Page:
Figure 2: Post-operative CT angiography image—green indicates functional celiac artery stent in situ, and red indicates functional superior mesenteric artery stent in situ

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In the present case, we used the hybrid technique to treat a long-standing case of chronic mesenteric ischemia (CMI), which showed a calcified plaque at the ostium of SMA along with a chronically stenosed long segment. Generally, such cases are managed using antegrade right brachial approach or femoral approach.

Here, negotiation of the guidewire across the stenosed segment of SMA was tried via antegrade approach but was unsuccessful due to patient's prior history and high-risk status. Therefore, we used the ROMS approach by puncturing it with a micro-needle, without performing a conventional repair of the mesenteric artery or making an incision (arteriotomy) over it.

In the literature, hybrid surgery with ROMS has been reported but without the technique of micro-needle puncturing which was used in the present case. Milner and Woo were the first surgeons to perform a hybrid ROMS in an old patient with acute mesenteric ischemia (AMI). Later on, quite a few surgeons have performed this hybrid surgery, but as per the available literature, all cases were patients with AMI unlike the present case which was of CMI. Very few reports mention its use in CMI. All the other conducted studies except one conducted on AMI has mentioned a ROMS with use of transverse arteriotomy followed by balloon angioplasty or stent placement. We performed ROMS via micro-puncturing of SMA with placement of drug-eluting stent through right brachial approach into stenosed SMA, which is novel in a way as it has not been documented earlier.[1],[2],[3],[4]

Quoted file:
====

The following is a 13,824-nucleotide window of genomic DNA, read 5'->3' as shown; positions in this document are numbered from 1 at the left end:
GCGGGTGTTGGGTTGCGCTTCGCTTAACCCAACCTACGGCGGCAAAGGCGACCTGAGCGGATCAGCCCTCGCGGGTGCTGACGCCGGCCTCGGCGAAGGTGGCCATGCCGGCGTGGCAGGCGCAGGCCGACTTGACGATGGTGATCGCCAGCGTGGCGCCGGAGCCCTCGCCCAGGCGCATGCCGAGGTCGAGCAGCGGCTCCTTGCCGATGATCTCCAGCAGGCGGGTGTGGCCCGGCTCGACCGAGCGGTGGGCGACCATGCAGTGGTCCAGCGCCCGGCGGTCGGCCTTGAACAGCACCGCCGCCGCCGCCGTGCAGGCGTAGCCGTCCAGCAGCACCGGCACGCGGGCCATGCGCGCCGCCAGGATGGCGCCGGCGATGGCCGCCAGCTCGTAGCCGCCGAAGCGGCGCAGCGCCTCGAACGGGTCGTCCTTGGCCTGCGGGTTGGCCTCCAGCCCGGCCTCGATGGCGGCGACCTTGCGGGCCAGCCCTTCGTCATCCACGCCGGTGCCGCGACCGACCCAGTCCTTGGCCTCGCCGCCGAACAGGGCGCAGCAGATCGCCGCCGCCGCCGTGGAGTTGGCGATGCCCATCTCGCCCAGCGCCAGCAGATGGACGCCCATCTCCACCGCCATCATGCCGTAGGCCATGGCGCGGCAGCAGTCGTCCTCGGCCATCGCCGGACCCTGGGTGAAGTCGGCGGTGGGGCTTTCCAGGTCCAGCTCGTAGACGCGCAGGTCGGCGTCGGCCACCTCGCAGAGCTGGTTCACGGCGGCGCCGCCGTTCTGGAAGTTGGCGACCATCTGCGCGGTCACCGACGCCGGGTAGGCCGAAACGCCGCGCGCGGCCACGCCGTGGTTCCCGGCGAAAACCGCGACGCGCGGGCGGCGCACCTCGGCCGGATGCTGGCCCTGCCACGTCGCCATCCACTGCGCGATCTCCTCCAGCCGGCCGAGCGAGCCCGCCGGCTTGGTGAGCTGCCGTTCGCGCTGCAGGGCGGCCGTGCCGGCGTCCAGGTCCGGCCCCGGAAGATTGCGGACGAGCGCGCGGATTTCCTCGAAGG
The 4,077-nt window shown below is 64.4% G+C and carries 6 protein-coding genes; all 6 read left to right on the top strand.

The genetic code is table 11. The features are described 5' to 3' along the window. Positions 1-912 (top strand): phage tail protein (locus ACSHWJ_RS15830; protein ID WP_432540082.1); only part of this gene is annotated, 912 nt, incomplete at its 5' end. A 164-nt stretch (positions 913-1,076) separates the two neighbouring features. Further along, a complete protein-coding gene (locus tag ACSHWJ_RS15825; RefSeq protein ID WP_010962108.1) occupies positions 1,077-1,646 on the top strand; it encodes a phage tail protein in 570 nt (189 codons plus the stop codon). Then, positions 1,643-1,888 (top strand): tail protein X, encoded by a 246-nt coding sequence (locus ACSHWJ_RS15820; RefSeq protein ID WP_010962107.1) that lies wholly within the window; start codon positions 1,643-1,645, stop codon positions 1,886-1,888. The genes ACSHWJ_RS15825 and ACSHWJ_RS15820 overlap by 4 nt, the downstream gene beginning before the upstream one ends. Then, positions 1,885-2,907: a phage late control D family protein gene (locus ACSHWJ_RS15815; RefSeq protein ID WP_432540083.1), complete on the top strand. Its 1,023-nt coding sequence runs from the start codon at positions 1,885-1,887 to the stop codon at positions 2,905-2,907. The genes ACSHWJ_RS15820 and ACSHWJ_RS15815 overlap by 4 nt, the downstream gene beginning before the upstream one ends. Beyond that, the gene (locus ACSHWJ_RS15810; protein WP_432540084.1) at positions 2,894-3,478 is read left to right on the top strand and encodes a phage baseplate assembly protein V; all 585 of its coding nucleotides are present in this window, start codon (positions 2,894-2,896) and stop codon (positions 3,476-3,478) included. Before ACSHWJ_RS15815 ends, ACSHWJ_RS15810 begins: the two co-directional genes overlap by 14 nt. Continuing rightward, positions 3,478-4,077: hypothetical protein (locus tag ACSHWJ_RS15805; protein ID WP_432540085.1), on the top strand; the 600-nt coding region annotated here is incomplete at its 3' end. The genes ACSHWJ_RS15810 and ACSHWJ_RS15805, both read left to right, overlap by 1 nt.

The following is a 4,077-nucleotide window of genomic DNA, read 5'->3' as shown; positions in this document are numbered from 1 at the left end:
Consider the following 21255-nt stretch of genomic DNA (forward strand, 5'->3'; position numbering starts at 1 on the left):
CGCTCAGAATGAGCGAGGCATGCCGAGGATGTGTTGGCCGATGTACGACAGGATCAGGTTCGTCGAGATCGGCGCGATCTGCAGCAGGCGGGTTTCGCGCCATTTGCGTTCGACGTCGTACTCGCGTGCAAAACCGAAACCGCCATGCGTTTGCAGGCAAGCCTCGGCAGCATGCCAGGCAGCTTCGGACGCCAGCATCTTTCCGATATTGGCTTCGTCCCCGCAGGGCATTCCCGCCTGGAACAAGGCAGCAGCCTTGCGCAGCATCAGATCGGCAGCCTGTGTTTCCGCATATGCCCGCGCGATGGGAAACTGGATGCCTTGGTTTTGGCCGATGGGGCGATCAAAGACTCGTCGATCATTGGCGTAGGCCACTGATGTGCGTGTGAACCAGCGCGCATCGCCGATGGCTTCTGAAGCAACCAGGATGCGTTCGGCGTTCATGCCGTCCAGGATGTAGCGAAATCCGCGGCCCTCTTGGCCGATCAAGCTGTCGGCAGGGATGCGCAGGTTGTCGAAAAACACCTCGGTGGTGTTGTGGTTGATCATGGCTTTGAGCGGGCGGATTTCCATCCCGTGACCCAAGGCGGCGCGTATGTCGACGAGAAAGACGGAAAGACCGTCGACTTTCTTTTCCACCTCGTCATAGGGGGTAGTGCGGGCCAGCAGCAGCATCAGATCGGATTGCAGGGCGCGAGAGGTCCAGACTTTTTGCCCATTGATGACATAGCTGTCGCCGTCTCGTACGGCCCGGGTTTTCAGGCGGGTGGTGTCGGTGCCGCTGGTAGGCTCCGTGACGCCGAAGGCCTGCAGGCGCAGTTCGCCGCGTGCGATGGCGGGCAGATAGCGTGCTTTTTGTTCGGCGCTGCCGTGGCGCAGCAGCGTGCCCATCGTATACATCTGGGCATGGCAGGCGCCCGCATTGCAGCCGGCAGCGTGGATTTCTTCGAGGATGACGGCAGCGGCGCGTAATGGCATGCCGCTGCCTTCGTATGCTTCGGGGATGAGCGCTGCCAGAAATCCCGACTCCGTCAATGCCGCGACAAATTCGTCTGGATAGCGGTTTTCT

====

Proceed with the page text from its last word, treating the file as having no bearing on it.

Declaration of patient consent

The authors certify that appropriate patient consent was obtained.

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Conflicts of interest

There are no conflicts of interest.

 :: References Top

Milner R, Woo EY, Carpenter JP. Superior mesenteric artery angioplasty and stenting via a retrograde approach in a patient with bowel ischemia: A case report. Vasc Endovascular Surg 2004;38:89-91.  Back to cited text no. 1
Shinde R, Dighe S, Shinde S. A rare case of triple vessel disease of abdomen. Med Sci 2021;25:101-5.  Back to cited text no. 2
Hohenwalter EJ. Chronic mesenteric ischemia: Diagnosis and treatment. Semin Intervent Radiol 2009;26:345-51.  Back to cited text no. 3
Chen YA, Zhu J, Ma Z, Dai X, Fan H, Feng Z, et al. Hybrid technique to treat superior mesenteric artery occlusion in patients with acute mesenteric ischemia. Exp Ther Med 2015;9:2359-63.  Back to cited text no. 4


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Online since 12th February '04
2004 - Journal of Postgraduate Medicine
Official Publication of the Staff Society of the Seth GS Medical College and KEM Hospital, Mumbai, India